They are just starting to unravel the cerebellum’s role in sensory signals, did you know that animal whiskers send signals through an animal’s cerebellum? They think the cerebellum is an integrator for the senses, so it helps the other parts of the brain make sense of sight, touch, smell, and taste.

Luohan Patting is patting parts of the body in a rhythmic way. Up and down the arms, the legs, the buttocks, the tummy, the neck, and parts of the head. I do the head parts at night before sleeping. I just like it. For some reason I respond well to it.

I don’t mean to bamboozle too much, sometimes I need to get things out of my head, but also want to share a collective resource that potentially helps us, since we aren’t getting a lot of guidance from our health system, it’s sort of DIY stroke recovery for many of us. :woozy_face:


I find your posts really interesting and thought provoking, there is such a lot to learn about how the brain functions. I did a lot of research following my stroke and have used acupuncture really successfully, I would be interested to hear if anyone else has benefited from using it?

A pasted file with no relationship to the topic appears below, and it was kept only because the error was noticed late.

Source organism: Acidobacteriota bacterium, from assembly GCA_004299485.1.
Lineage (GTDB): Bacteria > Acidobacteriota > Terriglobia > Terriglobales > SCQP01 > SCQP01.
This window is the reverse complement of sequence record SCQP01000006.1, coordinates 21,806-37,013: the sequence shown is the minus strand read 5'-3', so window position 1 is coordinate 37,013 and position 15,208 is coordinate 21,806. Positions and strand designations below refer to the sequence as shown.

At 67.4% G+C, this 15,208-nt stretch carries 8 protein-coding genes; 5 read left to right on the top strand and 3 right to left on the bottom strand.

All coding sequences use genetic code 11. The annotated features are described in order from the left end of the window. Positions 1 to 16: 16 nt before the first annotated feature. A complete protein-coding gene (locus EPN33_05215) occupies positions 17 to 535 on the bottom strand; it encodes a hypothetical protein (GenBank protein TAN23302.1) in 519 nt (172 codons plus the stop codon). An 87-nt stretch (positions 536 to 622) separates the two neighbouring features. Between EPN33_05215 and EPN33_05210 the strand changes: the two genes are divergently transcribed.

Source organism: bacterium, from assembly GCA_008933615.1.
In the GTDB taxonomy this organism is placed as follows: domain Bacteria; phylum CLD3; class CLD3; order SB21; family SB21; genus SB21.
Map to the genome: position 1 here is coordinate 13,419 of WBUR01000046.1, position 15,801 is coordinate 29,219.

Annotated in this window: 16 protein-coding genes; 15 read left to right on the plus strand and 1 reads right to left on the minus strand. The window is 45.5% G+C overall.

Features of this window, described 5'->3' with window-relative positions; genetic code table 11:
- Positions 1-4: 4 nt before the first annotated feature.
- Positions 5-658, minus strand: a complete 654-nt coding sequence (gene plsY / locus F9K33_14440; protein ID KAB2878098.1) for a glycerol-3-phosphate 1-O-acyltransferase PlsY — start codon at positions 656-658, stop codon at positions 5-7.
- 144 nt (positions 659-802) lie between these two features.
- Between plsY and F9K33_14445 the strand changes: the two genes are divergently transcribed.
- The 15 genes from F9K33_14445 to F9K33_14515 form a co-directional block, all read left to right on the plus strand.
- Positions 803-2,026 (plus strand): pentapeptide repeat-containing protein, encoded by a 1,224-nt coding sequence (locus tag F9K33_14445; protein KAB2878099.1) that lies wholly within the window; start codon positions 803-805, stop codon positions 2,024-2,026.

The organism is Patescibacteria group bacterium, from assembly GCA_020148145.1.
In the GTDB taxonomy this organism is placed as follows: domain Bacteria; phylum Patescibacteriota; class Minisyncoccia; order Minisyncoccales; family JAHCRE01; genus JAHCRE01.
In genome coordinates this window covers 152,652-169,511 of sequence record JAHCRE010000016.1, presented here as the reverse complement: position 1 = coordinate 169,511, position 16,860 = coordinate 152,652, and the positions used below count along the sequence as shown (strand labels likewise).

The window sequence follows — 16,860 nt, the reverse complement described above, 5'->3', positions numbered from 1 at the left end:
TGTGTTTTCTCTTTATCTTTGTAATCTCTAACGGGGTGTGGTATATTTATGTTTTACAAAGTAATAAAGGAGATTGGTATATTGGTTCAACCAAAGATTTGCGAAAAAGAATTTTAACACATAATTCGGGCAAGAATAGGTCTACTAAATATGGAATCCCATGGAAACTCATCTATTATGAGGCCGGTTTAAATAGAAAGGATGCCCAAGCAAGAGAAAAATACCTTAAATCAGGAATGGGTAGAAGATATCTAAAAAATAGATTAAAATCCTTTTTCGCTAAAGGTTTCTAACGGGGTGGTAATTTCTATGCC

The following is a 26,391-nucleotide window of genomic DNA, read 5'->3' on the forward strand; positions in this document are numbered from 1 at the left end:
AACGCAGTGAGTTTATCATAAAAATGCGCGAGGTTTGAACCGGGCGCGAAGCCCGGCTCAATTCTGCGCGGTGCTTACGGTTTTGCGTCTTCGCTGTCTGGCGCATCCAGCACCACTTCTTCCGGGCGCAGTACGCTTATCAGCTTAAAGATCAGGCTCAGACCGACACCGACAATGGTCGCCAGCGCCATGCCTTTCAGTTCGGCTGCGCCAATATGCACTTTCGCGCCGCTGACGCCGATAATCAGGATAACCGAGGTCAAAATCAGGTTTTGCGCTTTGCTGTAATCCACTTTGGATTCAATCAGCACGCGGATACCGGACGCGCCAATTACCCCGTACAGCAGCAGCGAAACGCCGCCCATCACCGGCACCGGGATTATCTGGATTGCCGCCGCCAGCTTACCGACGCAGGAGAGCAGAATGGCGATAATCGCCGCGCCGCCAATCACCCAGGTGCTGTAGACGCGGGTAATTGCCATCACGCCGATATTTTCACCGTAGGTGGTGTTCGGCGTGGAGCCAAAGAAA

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You’re so right! At age 7 my daughter was diagnosed as dyslexic and the psychiatrist said she’d never be able to learn times tables etc. By accident I found if I or she sang them (visions of infinite permutations) to whatever tune, she could remember them - not if spoken. The brain is a cunning organ …


Shwmae Magga, indeed, there is more activity in the right hemisphere when we sing. I had mainly left brain damage, but I also had some right brain damage. So, if the right hemisphere has been preserved, then it can fully utilise the function of singing in lieu of comprehension and cohesion through speech. :grin:

Loshy, thanks for your good wishes. My dyslexic daughter is now 42 with a child of her own and she works in media, which plays to her strengths. I find so many of those learning strategies very useful now that I’m teaching refugees. Hope your days are improving. Magga